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Anybody for poor?

Are our cities well equipped to welcome the avalanche of new people? Are our economists and sociologists, besides planners ready with any plan, especially for the new lot of urban poor?

That the world is fast urbanising and an unprecedented number of people are migrating to cities from rural areas is now a fact all policy planners, demographers, sociologists and urban designers must keep in mind all the time. More than 50 per cent of the world’s population is already living in cities and large towns and this is likely to grow to 66% by 2050 (UN DESA, 2014). Meaning, in effect, the rural population would be much less than 35% in another three decades time.

A few years ago, the then planning commission released its own figures and the definition of the urban poor and the rural poor when  Montek Singh Ahluwalia was the head of the planning commission and the well-known economic face of the Dr Manmohan Singh led UPA government. But the definition soon kicked up a row as it said that anyone spending Rs 33 or more per day in urban areas was not poor while for the one living in villages, the corresponding figure was Rs 27.

Later the Rangarajan Committee report revised the poverty line and redefined the thresholds as Rs 47 per day for urban and Rs 32 per day for rural. The Rangarajan committee was tasked to deal with redefining the poverty line following the public outrage created by the earlier planning commission figures. According to the Rangarajan panel findings, there are 102.05 million poor people living in urban India.

The question is how we are going to deal with urban poor. While every elected government untiringly talks of poor–urban or rural–in effect we see that in India after close to 70 years of its independence, there seems no robust plan or thinking in the government for the poor living in cities.

India had million-plus cities numbering 35 in 2001 which would be 75 by 2021 and large cities or towns with over a lakh of population would be more than 500. Such a scenario makes us worried wondering whether there is any thinking that goes into the health care, sanitation, nutrition, safety and other issues related to the urban poor’s family support. In other words there looms large a question of inclusiveness in urban governance.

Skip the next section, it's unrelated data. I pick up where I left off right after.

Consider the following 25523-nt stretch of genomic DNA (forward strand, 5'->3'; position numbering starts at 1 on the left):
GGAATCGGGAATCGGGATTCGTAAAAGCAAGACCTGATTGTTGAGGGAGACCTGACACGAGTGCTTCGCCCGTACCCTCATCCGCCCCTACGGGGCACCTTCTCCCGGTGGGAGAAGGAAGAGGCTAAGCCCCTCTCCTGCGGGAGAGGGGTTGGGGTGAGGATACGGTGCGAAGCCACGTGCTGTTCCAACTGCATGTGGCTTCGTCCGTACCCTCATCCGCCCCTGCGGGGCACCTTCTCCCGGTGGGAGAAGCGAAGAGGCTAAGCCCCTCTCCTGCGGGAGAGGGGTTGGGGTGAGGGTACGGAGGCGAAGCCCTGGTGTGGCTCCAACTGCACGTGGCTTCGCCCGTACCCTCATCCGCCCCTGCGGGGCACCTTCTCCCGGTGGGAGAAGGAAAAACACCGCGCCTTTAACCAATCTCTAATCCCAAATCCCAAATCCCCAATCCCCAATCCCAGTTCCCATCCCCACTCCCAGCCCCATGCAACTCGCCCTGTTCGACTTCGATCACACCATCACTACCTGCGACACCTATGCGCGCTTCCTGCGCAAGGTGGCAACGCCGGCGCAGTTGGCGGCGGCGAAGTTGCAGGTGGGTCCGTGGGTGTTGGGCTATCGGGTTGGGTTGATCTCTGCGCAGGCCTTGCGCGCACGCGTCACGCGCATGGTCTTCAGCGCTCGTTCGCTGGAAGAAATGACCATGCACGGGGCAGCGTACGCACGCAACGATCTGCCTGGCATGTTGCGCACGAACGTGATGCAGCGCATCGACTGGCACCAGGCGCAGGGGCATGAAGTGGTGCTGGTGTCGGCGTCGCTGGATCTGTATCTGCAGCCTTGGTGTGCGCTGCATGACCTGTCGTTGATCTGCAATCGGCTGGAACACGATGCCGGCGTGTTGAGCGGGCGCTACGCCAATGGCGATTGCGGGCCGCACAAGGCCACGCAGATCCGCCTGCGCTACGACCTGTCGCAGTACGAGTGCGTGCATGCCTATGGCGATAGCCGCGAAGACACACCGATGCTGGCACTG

Unfortunately, in addition to the existing poor living in cities be it Delhi or Mumbai, Lucknow or Hyderabad, Bhubaneswar or Bhopal, every day new migrants are entering and first settling in the peri-urban areas and then slowly moving into cities in search of better opportunities or to solve their basic bread and butter issues.

 

The tottering urban infrastructure of ever-swelling cities is actually not ready to welcome new poor into their laps but there seems no option.

A decade or so ago, suddenly the fashion came in vogue of trying to make ‘slum-free cities’. Some policy measures and concrete steps were taken but that did not rid any Indian city of slums completely. Today the danger that is staring in the eyes of all is that of the system’s apparent failure to provide for a model which is all inclusive.

In the absence of government services, facilities for public health, job and shelter, most of the Indian cities are turning into hell. The municipal corporations or state government’s urban affairs department clearly fall short of any imaginative planning for the urban poor.

Only a few days ago when I visited Ghaziabad, very close to Delhi (and under NCR), I could not believe my eyes when I saw the all round dirt, pollution, filth and odour. The over populated urban pocket is just not livable, not to speak of anything close to smart city planning the government is incessantly talking about. There was this huge land fill area with a fish, mutton market. It was impossible to stand there for even five minutes, such unhealthy atmosphere I witnessed all around. And many poor people came running to me when I was doing a shoot for an environment show, complaining about the odour and unhygienic conditions they were forced to live in.

If this could be near Delhi, though in Uttar Pradesh, we can imagine what could be the condition of people living in abject poverty elsewhere in smaller cities. State of the District hospitals, insufficient (safe)drinking water sources, horrible housing conditions coupled with total lack of sanitation, not to speak of education facilities is the real fact sheet of urban India, barring may be very few exceptions.

With the Modi administration trying to create smart cities, and introducing other urban schemes, social inclusiveness must be the new mantra for urban planners. Or else there would be a very serious social problem on hand besides a huge rise in crimes all over. That social unrest would be difficult to handle if timely focus is not shifted on the lakhs and lakhs of urban poor who unfortunately find no patrons in the government’s scheme of things.

Highlights
♦ According to the Rangarajan Committee, there are 102.05 million poor in urban India
♦ As per the Committee, People spending less than Rs 47 a day in cities come under Below Poverty Line (BPL)
♦ 32.7 per cent of developing countries’ population lives in slums. UNHABITAT projects 1.5 billion populations to be living in the slums in the developing countries by 2020
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